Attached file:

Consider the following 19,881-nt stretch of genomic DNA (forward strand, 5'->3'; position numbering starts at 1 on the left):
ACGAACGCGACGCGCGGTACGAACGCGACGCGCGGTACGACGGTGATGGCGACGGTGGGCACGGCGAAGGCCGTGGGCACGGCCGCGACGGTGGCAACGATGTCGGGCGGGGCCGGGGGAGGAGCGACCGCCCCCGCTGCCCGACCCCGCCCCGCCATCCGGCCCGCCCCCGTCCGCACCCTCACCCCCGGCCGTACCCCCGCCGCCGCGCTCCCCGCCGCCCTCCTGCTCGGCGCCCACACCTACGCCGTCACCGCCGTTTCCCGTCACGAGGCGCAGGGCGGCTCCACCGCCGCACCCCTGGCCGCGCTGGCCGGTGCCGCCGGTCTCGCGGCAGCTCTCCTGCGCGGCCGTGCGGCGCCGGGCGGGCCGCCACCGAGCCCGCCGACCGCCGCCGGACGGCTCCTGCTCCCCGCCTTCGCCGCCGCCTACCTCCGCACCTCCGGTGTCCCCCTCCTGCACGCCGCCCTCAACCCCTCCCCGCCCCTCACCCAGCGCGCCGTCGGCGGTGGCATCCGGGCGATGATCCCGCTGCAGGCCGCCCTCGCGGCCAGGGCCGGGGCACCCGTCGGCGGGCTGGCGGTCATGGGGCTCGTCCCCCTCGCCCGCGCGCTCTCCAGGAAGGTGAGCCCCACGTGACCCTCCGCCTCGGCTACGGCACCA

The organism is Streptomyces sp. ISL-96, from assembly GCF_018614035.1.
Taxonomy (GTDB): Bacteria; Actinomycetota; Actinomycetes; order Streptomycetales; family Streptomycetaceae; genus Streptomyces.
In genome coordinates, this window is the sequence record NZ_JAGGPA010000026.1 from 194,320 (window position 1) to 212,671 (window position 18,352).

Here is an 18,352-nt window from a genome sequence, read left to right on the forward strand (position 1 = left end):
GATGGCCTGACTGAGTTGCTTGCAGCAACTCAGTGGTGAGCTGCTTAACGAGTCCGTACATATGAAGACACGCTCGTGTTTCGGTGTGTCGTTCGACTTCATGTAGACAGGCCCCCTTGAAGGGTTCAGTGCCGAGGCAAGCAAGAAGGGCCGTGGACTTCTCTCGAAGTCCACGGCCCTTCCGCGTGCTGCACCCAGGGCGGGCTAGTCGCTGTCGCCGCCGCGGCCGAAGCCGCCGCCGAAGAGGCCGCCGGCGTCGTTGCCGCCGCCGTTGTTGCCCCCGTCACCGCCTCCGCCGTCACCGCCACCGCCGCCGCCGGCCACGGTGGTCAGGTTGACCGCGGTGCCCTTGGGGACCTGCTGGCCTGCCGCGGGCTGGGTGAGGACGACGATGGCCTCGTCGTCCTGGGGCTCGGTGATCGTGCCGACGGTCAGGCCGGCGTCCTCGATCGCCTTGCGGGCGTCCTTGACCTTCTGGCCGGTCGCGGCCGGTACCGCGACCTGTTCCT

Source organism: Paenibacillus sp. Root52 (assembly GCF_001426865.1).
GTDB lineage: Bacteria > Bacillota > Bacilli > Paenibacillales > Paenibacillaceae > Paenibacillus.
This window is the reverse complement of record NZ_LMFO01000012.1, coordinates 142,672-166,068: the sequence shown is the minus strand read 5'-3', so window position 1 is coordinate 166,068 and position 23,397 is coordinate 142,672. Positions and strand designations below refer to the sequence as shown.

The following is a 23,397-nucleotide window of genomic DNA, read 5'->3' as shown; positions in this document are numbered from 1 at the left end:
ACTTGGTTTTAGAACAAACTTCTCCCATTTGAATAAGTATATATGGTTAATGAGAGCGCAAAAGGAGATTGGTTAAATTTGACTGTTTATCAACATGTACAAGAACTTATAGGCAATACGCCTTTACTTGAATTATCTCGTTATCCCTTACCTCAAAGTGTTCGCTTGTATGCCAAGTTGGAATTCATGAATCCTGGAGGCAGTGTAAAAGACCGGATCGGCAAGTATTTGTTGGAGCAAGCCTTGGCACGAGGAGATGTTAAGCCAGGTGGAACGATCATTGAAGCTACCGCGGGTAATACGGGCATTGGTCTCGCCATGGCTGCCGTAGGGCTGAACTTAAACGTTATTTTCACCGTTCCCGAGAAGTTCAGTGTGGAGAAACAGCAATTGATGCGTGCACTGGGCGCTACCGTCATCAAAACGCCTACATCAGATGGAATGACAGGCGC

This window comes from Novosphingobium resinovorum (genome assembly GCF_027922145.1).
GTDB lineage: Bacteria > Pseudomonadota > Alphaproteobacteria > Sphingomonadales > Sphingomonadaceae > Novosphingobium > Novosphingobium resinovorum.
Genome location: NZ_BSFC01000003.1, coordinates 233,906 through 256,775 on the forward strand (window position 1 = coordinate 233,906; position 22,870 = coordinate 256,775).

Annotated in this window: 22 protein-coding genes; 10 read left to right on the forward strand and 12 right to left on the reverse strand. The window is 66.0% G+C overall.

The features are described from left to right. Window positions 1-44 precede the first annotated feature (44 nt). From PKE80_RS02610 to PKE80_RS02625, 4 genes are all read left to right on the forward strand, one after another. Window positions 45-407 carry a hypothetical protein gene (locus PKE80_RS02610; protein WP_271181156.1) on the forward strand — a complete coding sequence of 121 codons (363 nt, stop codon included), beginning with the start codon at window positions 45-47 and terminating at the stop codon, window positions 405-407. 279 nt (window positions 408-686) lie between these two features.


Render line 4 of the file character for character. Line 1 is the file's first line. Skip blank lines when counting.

Taxonomy (GTDB): Bacteria; Actinomycetota; Actinomycetes; order Streptomycetales; family Streptomycetaceae; genus Streptomyces.